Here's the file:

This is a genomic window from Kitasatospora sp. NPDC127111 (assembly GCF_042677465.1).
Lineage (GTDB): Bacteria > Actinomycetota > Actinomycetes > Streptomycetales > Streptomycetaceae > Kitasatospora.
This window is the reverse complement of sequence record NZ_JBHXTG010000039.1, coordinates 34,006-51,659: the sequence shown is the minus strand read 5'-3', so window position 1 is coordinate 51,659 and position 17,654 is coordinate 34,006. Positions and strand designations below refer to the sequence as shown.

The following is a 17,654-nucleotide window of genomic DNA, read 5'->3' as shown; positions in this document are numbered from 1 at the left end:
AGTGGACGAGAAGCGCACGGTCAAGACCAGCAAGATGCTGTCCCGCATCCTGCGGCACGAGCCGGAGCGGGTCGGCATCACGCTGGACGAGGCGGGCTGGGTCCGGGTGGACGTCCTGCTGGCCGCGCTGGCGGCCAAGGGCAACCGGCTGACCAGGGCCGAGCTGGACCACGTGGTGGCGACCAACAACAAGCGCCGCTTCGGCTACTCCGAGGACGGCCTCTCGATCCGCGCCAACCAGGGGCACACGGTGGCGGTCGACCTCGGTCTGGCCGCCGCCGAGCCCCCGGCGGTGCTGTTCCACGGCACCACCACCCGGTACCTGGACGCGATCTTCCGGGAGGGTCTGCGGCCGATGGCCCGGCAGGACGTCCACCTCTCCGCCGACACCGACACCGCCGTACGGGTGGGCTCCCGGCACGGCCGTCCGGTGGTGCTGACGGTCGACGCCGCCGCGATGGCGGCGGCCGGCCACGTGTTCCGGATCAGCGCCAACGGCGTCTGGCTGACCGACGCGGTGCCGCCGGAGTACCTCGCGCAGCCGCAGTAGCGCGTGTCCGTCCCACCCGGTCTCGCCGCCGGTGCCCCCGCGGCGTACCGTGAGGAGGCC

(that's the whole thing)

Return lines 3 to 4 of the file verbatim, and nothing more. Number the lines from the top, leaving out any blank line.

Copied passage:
This window is the reverse complement of sequence record NZ_JBHXTG010000039.1, coordinates 34,006-51,659: the sequence shown is the minus strand read 5'-3', so window position 1 is coordinate 51,659 and position 17,654 is coordinate 34,006. Positions and strand designations below refer to the sequence as shown.

The following is a 17,654-nucleotide window of genomic DNA, read 5'->3' as shown; positions in this document are numbered from 1 at the left end: